April 16, 2005

The 'View From the Pew' Get a Clue Award

I now have two awards -- the Pewie for Conspicuous Intolerant Tolerance (and I've changed the name of that one at least twice!), which I've awarded twice now, and the new VftP Get a Clue Award for conspicuous misuse of a religious term.

The very first Clewie goes to Byron Williams at workingforchange.com. Byron calls himself a fundamentalist Christian who "trusts women to make the right choices with their bodies, supports marriage equality and opposes the death penalty." He then procedes to illustrate exactly how little he know about the history of the term fundamentalist in its Christian context.

The term fundamentalist was coined in reaction to increasingly liberal theology which was infecting mainline denominations in the early 20th century. There is a very clearly stated creed (though many fundamentalists would cringe at that term) -- a statement of beliefs that everyone who is a fundamentalist Christian would agree with.

From the preface of this work:

In 1909 God moved two Christian laymen to set aside a large sum of money for issuing twelve volumes that would set forth the fundamentals of the Christian faith, and which were to be sent free to ministers of the gospel, missionaries, Sunday School superintendents, and others engaged in aggressive Christian work throughout the English speaking world. A committee of men who were known to be sound in the faith was chosen to have oversight of the publication of these volumes. Rev. Dr. A.C. Dixon was the first Executive Secretary of the Committee, and upon his departure for England Rev. Dr. Louis Meyer was appointed to take his place. Upon the death of Dr. Meyer the work of the Executive Secretary devolved upon me. We were able to bring out these twelve volumes according to the original plan. Some of the volumes were sent to 300,000 ministers and missionaries and other workers in different parts of the world.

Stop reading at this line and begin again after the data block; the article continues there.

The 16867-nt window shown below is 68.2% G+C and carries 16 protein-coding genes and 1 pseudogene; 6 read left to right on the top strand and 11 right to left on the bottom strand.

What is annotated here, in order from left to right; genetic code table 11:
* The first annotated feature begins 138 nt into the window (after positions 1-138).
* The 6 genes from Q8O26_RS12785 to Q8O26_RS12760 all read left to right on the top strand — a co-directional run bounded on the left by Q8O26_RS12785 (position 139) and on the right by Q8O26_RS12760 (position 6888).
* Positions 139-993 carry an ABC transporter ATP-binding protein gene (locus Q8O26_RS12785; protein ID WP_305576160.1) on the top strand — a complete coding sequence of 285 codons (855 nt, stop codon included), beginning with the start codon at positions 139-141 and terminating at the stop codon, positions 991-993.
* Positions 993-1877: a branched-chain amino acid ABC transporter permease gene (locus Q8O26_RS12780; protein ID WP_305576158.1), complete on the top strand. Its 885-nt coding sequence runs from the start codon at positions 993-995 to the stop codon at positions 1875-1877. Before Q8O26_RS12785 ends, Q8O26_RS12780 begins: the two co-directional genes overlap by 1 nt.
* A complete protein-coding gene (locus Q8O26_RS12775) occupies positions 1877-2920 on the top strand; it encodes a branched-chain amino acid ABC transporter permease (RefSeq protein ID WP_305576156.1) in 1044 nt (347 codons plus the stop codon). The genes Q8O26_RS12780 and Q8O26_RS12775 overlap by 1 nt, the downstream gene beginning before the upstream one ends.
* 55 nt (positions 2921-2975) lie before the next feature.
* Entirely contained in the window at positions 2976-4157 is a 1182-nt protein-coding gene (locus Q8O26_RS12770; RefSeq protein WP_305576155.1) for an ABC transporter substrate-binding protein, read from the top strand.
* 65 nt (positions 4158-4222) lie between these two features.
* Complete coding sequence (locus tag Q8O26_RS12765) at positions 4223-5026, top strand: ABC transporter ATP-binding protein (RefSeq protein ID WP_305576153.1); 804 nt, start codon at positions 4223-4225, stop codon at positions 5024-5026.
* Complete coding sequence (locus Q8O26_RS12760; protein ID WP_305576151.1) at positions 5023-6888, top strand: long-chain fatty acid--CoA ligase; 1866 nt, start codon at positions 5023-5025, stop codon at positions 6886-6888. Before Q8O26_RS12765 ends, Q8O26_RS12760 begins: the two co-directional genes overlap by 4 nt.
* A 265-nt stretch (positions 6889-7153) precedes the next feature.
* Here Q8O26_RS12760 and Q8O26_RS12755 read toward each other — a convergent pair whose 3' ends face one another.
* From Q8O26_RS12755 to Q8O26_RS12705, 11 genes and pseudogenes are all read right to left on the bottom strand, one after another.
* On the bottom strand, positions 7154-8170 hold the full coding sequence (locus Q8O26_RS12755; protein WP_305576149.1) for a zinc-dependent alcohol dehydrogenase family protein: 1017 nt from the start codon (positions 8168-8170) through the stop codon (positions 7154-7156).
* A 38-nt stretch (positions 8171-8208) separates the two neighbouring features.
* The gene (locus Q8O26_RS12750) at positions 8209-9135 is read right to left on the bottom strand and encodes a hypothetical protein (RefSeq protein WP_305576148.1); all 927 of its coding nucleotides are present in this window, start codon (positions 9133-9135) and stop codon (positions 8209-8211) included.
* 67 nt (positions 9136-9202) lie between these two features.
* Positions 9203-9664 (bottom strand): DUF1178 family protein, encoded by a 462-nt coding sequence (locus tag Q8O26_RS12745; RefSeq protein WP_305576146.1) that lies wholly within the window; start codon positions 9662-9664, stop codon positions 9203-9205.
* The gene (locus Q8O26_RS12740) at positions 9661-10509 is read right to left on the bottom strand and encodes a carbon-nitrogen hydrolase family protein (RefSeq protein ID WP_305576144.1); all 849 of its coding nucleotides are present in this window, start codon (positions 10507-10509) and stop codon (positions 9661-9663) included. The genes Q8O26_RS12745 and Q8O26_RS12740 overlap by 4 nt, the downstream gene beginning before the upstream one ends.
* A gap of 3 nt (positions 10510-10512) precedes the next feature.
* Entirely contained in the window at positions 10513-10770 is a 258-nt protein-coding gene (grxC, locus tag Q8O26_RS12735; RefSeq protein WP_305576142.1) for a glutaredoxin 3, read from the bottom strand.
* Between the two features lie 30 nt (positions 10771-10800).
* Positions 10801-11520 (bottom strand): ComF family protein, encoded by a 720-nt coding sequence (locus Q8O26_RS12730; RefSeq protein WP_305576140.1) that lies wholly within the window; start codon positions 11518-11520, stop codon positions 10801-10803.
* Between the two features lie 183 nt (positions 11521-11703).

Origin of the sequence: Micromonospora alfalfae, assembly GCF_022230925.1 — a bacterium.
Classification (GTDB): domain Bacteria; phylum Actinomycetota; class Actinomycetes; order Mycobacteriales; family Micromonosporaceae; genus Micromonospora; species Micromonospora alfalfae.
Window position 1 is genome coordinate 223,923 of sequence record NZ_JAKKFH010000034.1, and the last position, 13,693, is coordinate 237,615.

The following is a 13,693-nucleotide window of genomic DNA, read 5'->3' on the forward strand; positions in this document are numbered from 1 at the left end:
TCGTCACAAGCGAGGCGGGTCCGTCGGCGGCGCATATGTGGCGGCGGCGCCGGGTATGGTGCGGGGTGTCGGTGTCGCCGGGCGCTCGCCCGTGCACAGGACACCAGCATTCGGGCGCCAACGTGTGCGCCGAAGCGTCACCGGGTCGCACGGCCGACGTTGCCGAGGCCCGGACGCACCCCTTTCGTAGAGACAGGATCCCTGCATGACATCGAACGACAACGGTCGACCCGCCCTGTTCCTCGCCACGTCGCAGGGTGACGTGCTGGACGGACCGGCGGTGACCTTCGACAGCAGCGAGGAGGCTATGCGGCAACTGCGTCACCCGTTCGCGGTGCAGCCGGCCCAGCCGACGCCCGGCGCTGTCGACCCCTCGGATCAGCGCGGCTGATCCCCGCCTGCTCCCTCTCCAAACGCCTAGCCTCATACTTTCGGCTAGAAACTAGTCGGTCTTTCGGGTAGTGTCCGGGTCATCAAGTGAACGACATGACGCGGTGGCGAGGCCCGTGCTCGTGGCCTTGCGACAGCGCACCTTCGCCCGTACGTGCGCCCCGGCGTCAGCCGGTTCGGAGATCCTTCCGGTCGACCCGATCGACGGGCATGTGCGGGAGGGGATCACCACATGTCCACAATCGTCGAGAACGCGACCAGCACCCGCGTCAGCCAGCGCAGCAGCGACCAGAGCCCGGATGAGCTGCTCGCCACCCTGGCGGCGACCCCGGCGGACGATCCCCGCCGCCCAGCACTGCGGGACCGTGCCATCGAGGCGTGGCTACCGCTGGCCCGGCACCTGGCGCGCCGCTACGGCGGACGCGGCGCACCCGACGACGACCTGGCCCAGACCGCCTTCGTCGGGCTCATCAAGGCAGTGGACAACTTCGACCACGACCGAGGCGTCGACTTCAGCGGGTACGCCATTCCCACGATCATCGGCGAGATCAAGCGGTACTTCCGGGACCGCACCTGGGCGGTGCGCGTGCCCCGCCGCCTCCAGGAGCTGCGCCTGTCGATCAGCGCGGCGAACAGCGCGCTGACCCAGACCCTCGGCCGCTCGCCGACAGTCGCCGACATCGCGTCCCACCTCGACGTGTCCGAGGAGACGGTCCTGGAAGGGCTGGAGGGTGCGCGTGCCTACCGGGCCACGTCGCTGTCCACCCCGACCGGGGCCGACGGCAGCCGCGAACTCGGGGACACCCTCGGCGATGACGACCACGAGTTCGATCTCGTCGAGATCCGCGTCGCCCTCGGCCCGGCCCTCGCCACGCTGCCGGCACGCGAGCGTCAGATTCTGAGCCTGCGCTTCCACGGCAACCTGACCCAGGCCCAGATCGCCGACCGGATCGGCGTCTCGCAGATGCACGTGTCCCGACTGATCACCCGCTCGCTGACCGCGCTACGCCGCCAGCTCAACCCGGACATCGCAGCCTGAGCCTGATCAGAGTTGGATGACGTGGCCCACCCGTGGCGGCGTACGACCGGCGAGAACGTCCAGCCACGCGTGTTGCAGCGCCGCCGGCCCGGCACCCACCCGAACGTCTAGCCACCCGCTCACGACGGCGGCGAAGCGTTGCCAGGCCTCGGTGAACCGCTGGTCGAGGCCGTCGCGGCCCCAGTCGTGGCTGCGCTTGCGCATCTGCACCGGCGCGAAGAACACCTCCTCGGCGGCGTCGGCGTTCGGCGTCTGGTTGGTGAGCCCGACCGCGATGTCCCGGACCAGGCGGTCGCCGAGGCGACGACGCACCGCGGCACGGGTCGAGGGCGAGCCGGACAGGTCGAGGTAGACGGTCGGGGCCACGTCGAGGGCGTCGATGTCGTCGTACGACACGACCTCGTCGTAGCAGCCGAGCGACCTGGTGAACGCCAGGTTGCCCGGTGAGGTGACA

Fundamentalism is about doctrinal purity, and consistency with "the faith once delivered to the saints." Admittedly, many modern "fundamentalists" are a far cry from the original writers of the books, and many have strayed from the fundamentals as originally stated. And, also admittedly, modern fundamentalists (and not a few evangelicals) have been a bit light in showing the love of Christ to the world. And far too many are focusing their attention on the political process to the exclusion of evangelism.

But fundamentalism, and evangelicalism for that matter, is far more than "to be living examples of a strict adherence to love, justice, hope and opportunity, thereby authentically being fundamentalist Christians in word and deed." If that is fundamentalism, then there was no difference between the original fundamentalists and the liberals that they fought against. Any student of history will tell you that that is certainly not the case.

Posted by: Warren Kelly at 11:35 AM | No Comments | Add Comment
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April 15, 2005

"Christian" Extremist?


Double Toothpicks has a MUST READ post about Eric Rudolph.

Eric Rudoplh is being billed as a "fundamentalist Christian." That is a lie, plain and simple. I cannot believe that the MSM would do such little research that they wouldn't know the difference between a fundamentalist Christian and a member of the Christian Identity movement. It seems to me that the information is readilly available, and the differences are obvious. Christian Identity denies that Christ died for "whosoever believes on Him" and is a racist organization. They may agree with conservative Christians on the abortion issue, but they have been roundly (and rather vocally) condemned by all evangelicals as a heretical sect.

I'm not usually this paranoid, but it seems to me that "the press" is intentionally downplaying the fact that CI is anathema to orthodox Christians, and emphasizing the "Christian" part of the name. Trust me -- Christian Identity has no real Christian identity.

Posted by: Warren Kelly at 05:41 PM | No Comments | Add Comment
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